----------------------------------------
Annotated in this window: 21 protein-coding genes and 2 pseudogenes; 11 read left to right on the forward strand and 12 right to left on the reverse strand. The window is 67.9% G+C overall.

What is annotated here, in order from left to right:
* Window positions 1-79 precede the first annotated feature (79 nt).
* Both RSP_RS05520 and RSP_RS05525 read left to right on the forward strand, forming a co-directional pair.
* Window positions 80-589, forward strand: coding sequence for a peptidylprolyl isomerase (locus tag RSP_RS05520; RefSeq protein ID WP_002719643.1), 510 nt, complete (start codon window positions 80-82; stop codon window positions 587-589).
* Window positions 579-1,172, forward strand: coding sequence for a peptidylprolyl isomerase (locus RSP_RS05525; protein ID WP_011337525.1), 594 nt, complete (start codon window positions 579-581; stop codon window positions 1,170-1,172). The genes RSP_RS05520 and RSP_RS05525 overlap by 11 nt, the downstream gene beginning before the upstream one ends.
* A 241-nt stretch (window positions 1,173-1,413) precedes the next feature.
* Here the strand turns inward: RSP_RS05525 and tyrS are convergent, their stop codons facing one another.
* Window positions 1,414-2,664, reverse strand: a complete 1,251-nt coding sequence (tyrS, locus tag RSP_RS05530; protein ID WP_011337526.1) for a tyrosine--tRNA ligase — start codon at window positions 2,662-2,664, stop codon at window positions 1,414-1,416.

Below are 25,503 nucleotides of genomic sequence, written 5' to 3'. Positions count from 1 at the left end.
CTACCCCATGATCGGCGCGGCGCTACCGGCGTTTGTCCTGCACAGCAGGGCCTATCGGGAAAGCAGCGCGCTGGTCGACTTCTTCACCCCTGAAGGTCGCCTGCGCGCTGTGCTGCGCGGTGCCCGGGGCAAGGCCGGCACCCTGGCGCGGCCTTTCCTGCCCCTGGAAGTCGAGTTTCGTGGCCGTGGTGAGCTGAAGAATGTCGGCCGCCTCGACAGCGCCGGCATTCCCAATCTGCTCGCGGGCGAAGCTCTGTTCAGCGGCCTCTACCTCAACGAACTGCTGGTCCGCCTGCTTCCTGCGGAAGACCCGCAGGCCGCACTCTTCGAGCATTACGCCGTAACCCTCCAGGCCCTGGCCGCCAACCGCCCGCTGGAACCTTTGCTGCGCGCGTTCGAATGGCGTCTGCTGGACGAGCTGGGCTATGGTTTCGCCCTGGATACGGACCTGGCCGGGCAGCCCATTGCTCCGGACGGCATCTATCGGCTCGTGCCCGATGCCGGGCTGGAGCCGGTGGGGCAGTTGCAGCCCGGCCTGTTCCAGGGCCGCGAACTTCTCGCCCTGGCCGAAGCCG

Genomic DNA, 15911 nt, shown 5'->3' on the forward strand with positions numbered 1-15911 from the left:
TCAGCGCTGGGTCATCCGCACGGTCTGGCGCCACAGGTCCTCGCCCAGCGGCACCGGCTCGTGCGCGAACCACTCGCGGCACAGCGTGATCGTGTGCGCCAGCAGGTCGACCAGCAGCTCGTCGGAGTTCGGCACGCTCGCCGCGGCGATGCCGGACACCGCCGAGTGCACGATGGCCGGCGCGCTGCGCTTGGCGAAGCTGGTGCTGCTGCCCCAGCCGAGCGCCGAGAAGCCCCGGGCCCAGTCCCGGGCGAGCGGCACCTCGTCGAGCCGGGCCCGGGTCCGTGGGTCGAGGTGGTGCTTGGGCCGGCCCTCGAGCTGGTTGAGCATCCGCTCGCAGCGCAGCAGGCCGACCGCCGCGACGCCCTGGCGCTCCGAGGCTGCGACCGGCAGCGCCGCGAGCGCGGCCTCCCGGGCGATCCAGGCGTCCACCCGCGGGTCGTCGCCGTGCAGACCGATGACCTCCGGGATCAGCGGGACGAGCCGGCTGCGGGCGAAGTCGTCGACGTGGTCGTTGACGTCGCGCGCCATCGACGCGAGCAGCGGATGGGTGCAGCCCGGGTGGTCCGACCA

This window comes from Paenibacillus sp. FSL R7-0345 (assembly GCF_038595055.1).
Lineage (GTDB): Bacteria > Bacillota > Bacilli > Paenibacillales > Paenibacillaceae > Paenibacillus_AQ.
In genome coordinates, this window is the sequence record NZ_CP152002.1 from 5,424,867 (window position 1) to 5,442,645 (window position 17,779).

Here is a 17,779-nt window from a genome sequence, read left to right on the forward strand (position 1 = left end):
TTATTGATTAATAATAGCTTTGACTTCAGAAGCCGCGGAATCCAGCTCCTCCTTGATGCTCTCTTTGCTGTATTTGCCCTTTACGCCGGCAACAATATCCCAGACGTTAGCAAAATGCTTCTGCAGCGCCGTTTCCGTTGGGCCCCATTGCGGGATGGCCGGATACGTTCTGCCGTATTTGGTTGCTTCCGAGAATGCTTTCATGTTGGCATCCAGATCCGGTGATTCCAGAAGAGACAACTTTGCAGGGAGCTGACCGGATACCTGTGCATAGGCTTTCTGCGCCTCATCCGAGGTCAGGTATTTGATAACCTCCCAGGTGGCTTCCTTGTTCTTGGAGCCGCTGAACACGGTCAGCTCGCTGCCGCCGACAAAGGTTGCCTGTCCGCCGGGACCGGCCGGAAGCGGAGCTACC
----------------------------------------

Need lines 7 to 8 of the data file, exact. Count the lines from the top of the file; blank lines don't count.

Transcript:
* A 241-nt stretch (window positions 1,173-1,413) precedes the next feature.
* Here the strand turns inward: RSP_RS05525 and tyrS are convergent, their stop codons facing one another.